"The earth was of many colors: they were fresh, hot and vivid. They made you feel excited; until you saw the Singer Himself, and then you forgot everything else. It was a Lion." 43....

"Now for the first time, the Lion was quite silent. He was going to and fro among the animals. And every now and then he would go up to two of them... and touch their noses with his. ... The pairs which he had touched instantly left their own kinds and followed him....  At last he stood still and all the creatures whom he had touched came and stood in a wide circle around him....

    "...the deepest, wildest voice they had ever heard was saying: 'Narnia, Narnia Narnia awake. Love. Think. Speak. Be walking trees. Be talking beasts. Be divine waters.' It was of course the lion's voice....

"Out of the trees wild people stepped forth, gods and goddesses of the wood; with them came Fauns and Satyrs.... Out of the river rose the river god with his Naiad daughters. And all these and all the beasts and birds in their different voices.... replied: 'Hail, Aslan. We hear and obey. We are awake. We love. We think. We speak,. We know." 48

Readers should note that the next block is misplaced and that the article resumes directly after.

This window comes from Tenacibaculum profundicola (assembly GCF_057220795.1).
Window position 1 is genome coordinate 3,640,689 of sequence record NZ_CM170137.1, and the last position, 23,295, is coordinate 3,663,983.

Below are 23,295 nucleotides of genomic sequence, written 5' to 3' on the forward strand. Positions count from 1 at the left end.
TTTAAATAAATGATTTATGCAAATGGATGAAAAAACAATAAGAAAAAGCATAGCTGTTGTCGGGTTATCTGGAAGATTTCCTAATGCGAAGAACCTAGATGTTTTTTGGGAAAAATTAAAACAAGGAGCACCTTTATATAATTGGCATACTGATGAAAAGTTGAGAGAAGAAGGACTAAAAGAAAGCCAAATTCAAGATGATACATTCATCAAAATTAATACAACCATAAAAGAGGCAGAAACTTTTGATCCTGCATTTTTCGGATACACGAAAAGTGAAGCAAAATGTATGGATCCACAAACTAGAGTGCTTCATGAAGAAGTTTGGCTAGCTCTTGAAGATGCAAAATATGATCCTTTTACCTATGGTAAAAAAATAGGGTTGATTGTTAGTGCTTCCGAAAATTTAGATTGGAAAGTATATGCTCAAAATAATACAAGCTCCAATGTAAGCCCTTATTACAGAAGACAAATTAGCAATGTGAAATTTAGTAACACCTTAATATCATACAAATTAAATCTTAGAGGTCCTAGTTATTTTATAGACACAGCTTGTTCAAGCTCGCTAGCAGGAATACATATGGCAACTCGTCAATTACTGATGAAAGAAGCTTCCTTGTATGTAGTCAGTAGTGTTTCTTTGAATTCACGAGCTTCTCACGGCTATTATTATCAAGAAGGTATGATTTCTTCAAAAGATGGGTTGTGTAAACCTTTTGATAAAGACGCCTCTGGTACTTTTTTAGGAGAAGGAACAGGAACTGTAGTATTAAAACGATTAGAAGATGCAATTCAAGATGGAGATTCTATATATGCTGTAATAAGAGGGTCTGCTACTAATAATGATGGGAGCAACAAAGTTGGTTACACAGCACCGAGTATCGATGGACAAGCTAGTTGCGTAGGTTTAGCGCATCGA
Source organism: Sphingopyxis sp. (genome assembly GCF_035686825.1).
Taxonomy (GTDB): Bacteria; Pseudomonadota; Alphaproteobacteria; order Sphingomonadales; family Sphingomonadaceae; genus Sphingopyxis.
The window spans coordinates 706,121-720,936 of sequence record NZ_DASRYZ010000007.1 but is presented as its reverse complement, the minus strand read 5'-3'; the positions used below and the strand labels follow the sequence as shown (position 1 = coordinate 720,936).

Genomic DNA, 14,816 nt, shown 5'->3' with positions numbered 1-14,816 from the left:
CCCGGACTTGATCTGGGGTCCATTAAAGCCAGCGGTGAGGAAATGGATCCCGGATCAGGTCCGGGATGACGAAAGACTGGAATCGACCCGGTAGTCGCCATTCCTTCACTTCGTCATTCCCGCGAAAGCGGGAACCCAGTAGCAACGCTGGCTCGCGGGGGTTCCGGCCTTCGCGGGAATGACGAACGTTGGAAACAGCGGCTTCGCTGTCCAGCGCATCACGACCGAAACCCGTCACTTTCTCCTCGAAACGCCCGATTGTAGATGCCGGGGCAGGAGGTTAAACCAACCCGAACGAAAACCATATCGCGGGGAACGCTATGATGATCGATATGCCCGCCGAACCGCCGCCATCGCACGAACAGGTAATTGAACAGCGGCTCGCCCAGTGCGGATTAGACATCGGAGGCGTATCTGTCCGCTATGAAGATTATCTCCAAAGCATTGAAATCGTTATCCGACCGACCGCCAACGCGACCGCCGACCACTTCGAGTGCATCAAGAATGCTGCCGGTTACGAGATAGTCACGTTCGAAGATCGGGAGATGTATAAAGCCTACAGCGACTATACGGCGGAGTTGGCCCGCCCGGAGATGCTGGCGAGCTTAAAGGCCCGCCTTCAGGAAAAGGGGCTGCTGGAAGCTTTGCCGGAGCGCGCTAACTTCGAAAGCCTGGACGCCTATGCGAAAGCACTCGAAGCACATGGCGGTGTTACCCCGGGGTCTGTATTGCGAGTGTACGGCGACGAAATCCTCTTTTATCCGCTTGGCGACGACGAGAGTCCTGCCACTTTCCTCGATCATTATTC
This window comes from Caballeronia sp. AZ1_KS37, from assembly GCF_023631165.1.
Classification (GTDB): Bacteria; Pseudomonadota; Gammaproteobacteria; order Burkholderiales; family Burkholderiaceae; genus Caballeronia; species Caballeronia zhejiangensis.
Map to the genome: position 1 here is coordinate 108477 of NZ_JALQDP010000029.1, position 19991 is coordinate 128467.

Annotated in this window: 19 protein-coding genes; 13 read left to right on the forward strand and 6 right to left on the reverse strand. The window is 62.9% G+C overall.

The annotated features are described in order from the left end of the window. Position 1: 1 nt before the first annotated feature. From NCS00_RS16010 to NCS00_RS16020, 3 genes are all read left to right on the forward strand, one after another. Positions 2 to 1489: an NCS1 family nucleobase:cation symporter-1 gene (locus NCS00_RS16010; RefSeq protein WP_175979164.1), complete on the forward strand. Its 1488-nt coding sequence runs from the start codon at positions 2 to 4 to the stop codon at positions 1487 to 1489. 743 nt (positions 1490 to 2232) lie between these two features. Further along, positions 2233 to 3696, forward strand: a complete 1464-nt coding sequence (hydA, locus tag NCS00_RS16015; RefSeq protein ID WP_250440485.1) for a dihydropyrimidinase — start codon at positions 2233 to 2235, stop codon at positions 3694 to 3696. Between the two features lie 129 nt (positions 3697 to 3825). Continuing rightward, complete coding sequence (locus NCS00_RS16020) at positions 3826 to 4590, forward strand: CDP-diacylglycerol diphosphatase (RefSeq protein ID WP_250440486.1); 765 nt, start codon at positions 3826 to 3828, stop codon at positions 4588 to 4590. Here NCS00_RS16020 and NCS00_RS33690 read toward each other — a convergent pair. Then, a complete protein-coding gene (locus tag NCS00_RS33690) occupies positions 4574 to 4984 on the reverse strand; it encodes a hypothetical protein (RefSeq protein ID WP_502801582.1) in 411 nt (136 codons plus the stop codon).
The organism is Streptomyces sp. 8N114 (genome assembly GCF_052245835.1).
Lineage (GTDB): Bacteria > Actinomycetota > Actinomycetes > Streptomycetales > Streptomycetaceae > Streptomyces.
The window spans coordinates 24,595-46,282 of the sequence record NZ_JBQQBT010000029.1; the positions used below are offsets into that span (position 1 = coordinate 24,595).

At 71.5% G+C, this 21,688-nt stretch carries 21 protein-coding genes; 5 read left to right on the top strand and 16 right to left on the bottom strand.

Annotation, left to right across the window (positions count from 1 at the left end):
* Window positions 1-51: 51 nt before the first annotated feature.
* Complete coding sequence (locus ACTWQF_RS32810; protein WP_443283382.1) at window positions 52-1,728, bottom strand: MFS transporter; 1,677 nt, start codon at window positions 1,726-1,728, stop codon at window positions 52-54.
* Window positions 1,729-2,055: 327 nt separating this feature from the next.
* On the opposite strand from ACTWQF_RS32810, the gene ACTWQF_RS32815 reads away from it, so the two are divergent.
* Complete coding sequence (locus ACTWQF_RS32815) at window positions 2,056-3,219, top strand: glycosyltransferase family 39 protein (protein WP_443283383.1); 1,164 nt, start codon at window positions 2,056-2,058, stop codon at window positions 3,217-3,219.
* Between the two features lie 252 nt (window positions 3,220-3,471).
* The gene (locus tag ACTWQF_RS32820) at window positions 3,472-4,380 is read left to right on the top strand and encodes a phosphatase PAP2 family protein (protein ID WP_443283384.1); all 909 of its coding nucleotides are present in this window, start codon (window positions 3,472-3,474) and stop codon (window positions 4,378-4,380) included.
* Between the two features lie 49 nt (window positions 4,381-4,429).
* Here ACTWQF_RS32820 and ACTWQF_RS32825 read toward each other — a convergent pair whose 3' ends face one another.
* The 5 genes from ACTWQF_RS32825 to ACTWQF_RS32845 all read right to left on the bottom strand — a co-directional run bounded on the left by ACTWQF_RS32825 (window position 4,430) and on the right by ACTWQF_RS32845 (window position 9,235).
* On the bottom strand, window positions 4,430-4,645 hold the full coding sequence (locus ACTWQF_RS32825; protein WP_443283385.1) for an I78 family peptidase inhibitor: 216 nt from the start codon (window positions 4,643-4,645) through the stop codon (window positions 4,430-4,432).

"Creatures, I give you yourselves," said the strong, happy voice of Aslan. "I give you forever this land of Narnian.... I give you the stars and I give you myself. ...

"Laugh and fear not, creatures. Now that you are no longer dumb and witless, you need not always be grave. For jokes as well as justice come in with speech." 49

"Narnia is established. We must next take thought for keeping it safe. I will call some of you to my council. Come hither to me, you the chief Dwarf, and you the River-god.... For though the world is not five hours old and evil has already entered it."

"...a force of evil has already entered it; waked and brought hither by this Son of Adam." The Beasts.... all turned their eyes on Digory.... And as Adam's race has done the harm, Adam's race shall help to heal it." 55

"The witch whom brought into this world will come back to Narnia again.... It is my wish to plant in Narnia a tree that she will not dare to approach, and that tree will protect Narnian from her for many years.... You must get me the seed from which that tree is to grow."57